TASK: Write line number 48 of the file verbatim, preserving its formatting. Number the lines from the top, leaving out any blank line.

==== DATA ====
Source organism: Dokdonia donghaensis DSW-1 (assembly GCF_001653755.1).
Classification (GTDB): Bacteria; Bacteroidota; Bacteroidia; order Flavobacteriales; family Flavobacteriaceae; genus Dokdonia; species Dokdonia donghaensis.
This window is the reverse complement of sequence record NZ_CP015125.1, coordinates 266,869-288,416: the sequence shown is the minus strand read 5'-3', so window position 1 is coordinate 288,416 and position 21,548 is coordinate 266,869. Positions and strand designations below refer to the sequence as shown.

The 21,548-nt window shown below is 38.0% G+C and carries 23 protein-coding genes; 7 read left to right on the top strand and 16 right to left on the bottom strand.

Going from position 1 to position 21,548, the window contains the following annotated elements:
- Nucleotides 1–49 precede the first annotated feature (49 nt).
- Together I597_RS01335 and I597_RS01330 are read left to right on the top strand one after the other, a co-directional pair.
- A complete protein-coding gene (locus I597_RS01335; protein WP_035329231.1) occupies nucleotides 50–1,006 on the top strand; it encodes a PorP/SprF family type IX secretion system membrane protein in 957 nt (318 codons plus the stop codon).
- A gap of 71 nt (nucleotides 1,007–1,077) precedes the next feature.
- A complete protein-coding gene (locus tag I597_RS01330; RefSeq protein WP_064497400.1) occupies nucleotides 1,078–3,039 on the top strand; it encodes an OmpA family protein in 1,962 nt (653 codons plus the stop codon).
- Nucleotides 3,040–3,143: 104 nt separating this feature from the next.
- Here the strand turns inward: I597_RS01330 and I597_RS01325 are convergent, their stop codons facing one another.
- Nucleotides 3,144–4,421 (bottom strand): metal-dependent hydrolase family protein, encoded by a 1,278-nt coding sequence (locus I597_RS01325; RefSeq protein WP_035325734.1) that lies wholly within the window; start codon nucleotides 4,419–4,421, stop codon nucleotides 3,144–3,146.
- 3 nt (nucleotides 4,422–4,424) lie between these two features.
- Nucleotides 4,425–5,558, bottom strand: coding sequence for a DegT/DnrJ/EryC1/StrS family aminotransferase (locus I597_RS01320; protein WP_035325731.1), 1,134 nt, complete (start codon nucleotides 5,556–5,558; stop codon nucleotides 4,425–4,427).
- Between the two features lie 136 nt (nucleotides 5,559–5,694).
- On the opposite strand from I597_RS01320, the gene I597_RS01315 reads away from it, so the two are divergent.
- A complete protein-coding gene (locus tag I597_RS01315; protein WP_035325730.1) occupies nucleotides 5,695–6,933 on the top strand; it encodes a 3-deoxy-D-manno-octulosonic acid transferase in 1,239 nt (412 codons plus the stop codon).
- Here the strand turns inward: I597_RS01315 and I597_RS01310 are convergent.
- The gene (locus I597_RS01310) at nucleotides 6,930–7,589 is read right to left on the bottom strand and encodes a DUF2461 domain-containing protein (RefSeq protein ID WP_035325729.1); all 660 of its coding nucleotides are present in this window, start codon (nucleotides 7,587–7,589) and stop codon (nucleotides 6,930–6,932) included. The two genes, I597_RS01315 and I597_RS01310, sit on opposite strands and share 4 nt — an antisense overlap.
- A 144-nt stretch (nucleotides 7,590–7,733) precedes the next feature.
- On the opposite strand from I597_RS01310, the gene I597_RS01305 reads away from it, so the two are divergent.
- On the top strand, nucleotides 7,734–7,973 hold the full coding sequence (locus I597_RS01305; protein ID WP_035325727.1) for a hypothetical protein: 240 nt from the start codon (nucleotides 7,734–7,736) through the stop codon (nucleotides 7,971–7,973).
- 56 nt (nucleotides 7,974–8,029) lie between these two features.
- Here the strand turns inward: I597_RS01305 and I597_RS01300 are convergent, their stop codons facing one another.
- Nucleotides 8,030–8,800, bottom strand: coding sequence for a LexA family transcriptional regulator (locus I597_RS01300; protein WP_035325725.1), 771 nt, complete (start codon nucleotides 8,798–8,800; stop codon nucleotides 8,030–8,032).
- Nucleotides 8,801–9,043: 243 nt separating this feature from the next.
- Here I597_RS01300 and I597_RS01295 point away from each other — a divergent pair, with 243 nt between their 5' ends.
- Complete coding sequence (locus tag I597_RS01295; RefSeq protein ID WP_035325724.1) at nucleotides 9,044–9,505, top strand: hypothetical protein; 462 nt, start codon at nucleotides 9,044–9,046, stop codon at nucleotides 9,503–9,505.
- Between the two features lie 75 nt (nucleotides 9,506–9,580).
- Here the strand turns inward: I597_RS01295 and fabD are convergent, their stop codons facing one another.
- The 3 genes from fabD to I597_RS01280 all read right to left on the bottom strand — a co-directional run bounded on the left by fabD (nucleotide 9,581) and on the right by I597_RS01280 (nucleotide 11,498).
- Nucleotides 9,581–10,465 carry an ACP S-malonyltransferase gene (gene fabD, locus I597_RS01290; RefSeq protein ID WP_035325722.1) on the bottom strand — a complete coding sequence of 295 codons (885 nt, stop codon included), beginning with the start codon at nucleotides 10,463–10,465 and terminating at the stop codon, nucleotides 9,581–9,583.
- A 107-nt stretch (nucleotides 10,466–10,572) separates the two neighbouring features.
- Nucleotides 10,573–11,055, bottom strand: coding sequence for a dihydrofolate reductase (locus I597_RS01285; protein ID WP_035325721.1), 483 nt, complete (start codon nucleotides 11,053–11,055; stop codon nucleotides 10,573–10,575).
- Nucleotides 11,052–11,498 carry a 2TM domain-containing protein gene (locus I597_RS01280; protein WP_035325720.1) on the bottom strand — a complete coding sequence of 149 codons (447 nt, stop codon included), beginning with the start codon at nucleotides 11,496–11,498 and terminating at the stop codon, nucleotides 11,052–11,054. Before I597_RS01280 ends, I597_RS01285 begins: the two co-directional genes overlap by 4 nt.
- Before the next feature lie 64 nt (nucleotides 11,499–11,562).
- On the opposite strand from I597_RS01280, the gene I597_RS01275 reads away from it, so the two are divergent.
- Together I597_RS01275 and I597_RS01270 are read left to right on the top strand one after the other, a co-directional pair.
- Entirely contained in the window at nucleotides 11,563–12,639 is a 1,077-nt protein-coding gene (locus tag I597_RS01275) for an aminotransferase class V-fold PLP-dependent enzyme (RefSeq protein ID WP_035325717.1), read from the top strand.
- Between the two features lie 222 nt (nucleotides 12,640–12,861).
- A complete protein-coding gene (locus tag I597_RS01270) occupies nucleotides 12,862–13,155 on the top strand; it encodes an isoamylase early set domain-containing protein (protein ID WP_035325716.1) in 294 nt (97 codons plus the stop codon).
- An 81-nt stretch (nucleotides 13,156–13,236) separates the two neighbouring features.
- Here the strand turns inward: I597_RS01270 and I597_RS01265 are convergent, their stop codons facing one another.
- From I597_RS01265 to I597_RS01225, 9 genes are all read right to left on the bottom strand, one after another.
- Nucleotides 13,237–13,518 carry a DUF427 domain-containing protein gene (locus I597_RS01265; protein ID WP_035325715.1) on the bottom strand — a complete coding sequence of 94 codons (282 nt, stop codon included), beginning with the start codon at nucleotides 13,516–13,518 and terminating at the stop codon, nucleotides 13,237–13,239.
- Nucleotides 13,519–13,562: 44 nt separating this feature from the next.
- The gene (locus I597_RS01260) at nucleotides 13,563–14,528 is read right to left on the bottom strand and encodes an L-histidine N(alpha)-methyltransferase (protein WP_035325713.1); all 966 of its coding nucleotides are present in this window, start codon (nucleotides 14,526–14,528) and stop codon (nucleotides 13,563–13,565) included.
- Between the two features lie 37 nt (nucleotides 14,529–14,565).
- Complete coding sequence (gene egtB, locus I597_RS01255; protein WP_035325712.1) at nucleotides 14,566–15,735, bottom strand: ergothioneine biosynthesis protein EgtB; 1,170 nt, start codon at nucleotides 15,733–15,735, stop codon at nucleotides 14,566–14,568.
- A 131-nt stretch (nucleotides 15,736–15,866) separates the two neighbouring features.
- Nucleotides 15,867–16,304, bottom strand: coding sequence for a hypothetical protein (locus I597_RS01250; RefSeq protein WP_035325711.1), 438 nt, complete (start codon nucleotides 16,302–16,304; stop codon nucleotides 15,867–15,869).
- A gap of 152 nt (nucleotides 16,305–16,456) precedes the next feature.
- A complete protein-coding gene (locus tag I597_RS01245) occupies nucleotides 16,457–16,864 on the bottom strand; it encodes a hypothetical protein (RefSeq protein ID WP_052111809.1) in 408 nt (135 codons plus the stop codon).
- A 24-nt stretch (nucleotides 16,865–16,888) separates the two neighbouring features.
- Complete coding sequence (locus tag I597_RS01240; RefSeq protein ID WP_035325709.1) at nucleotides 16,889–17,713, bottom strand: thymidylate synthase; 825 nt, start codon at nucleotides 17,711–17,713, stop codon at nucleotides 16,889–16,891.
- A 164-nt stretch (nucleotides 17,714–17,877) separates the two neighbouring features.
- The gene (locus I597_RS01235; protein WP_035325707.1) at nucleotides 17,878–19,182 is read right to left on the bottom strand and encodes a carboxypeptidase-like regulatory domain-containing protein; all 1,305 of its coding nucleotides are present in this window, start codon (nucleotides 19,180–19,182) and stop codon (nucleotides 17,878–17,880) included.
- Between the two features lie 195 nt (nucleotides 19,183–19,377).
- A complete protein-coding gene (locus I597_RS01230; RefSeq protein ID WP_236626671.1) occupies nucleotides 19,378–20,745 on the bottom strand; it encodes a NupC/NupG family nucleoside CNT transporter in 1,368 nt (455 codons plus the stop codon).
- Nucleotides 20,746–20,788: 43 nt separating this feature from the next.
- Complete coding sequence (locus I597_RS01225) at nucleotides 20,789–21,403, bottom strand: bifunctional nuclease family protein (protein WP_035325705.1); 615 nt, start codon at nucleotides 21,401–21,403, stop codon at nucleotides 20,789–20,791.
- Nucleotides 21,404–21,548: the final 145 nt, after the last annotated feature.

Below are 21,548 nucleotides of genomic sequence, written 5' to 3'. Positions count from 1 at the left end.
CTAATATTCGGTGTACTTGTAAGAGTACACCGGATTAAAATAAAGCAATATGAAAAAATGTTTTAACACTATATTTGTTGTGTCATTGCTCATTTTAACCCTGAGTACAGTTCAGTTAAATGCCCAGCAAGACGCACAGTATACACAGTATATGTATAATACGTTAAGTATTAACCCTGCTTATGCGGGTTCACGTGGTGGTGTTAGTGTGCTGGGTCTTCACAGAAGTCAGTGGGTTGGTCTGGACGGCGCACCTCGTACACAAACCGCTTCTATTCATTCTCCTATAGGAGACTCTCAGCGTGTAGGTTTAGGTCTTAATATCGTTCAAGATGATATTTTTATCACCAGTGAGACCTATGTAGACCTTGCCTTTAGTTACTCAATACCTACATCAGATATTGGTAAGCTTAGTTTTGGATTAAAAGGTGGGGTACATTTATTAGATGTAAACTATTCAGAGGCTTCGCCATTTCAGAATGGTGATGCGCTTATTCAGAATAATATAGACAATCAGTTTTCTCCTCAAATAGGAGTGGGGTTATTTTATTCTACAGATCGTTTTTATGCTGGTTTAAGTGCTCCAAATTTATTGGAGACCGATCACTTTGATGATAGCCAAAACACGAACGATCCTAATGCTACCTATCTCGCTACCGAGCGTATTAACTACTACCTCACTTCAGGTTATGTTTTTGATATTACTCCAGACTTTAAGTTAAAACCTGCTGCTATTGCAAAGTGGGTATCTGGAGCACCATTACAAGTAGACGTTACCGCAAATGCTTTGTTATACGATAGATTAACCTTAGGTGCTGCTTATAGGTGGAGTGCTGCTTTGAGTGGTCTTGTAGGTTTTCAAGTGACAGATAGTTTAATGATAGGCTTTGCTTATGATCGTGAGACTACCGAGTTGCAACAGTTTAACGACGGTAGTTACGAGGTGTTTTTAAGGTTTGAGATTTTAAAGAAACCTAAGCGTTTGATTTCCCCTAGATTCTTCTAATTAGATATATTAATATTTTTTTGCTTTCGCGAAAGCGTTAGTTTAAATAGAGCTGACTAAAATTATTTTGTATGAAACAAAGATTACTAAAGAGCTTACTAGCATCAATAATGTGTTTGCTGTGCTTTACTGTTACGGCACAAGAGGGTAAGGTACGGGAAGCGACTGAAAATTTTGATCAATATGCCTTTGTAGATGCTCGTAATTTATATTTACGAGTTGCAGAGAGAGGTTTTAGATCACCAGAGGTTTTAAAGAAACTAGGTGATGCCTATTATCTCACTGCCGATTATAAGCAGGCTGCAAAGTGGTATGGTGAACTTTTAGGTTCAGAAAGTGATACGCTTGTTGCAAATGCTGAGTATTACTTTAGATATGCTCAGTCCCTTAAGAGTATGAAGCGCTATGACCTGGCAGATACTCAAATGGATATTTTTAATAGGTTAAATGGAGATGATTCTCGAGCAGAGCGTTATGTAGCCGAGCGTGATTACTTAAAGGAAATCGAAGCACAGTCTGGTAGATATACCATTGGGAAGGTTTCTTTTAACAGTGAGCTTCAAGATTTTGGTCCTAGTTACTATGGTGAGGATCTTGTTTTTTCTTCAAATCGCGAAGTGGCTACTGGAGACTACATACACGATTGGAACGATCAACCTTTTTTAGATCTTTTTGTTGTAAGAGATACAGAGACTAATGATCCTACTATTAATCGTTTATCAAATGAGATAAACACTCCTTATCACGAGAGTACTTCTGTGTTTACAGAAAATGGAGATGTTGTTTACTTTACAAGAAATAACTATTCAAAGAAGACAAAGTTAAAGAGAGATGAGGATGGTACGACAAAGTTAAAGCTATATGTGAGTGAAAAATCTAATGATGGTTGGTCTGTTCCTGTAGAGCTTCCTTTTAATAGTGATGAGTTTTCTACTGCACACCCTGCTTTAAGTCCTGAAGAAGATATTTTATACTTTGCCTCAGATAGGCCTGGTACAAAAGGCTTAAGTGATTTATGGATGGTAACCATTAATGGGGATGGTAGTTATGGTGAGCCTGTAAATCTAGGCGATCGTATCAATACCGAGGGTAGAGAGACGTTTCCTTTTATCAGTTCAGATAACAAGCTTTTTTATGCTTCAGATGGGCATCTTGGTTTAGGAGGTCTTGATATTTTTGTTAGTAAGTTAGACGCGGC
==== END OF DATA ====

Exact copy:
- The gene (locus I597_RS01260) at nucleotides 13,563–14,528 is read right to left on the bottom strand and encodes an L-histidine N(alpha)-methyltransferase (protein WP_035325713.1); all 966 of its coding nucleotides are present in this window, start codon (nucleotides 14,526–14,528) and stop codon (nucleotides 13,563–13,565) included.